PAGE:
Carnegie Mellon Press Release: October 10, 2003
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Press Release

Contact:
Jonathan Potts
412-268-6094

For immediate release:
October 10, 2003

Carnegie Mellon Panel Will Examine Orthodox Beliefs
Scholars will discuss topics including Islamic law, Christian fundamentalism

PITTSBURGH—The Center for the Arts in Society at Carnegie Mellon University will host "Orthodoxies in Culture," a panel discussion about the role of orthodox beliefs in culture. The event will take place at 7:30 p.m., Oct. 15, in Porter Hall 100 on the Carnegie Mellon campus.

The four panelists will focus their discussion on the perceptions of orthodox beliefs, from the perspective of outsiders as well as those who hold such beliefs. The panelists are: Snjezana Buzov, lecturer in history at the University of Pittsburgh; James Ault, independent filmmaker and sociologist; Dalia Mogahed, outreach coordinator at the Islamic Center of Pittsburgh; and Marshall Alcorn, professor of English at George Washington University. The event is free and open to the public.

Moderating the panel will be Jeanne Pearlman, a senior program officer with The Pittsburgh Foundation. Buzov and Mogahed will discuss Islam, including the history of the religion as well as Islamic law and how the faith is portrayed in the media. Ault, director of the acclaimed 1987 documentary "Born Again: Life in a Fundamentalist Baptist Church," will discuss Christian fundamentalism and the challenges of making a film that fairly represents a controversial position. Alcorn, a scholar of Freudian and other psychoanalytic movements, will talk about the perceptions of psychoanalytic theories in culture.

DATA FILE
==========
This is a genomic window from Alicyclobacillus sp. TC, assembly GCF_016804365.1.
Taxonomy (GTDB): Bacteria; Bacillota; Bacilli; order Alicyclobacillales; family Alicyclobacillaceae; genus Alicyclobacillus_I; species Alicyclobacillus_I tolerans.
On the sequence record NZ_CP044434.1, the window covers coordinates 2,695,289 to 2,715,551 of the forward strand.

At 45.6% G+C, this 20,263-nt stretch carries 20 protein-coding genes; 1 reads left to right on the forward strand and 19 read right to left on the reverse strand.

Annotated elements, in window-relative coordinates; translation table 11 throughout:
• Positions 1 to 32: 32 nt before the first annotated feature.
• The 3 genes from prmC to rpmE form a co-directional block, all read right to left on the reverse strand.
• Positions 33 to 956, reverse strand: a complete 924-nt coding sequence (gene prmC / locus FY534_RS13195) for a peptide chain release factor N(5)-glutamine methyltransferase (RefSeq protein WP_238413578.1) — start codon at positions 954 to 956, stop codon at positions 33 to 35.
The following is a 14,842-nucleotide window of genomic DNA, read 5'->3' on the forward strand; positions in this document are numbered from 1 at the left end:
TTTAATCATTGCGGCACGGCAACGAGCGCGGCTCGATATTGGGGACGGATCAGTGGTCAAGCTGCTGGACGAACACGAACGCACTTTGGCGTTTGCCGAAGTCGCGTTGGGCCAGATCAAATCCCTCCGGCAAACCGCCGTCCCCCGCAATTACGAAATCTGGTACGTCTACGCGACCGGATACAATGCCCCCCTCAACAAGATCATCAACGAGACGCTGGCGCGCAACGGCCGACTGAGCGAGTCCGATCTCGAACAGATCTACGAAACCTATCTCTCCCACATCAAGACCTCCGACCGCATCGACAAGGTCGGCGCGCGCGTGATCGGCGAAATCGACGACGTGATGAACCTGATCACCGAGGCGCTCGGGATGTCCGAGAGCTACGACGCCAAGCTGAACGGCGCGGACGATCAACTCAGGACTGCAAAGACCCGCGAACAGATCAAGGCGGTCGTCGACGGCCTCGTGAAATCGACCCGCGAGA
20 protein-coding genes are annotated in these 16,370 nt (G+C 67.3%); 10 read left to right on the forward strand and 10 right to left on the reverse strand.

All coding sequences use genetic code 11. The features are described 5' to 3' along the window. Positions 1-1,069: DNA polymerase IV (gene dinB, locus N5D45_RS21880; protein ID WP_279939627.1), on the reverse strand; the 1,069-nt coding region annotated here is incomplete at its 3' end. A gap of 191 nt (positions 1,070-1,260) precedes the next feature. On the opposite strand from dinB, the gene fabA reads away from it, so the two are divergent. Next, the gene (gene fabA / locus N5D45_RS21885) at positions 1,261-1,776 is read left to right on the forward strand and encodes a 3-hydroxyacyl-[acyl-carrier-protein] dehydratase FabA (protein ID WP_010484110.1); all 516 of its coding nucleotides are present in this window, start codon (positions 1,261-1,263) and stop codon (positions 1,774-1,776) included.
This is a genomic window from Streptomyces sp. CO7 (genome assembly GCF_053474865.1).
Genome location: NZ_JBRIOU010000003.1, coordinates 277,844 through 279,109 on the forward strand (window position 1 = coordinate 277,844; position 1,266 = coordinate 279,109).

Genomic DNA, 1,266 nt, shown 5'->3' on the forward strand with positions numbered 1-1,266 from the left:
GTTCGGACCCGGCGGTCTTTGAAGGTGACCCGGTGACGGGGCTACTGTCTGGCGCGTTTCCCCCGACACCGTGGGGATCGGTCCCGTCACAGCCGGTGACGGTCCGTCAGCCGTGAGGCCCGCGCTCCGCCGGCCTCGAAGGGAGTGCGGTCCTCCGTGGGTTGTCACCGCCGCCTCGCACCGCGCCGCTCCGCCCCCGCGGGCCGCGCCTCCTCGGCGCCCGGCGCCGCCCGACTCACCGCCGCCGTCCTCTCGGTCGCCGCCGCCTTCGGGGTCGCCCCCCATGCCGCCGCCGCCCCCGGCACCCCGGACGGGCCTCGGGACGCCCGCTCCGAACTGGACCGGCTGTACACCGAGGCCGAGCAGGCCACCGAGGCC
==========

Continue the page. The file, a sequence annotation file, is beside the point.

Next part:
"Modern culture can be characterized as a social search for meaning that questions traditional belief while failing to substitute a satisfactory teleology in its place," said Tim Haggerty, associate director of the Center for the Arts in Society.

"This panel examines the rise of new explanations and the continuing attraction of time-honored forms of thought and belief, and should be of interest to anyone interested in the rise of fundamentalism in contemporary culture," Haggerty said.

The Center for the Arts in Society is a multidisciplinary research and education center that brings together scholars who are interested in studies of culture and society, and the history and production of the arts. It is a collaboration between the College of Fine Arts and the College of Humanities and Social Sciences at Carnegie Mellon.

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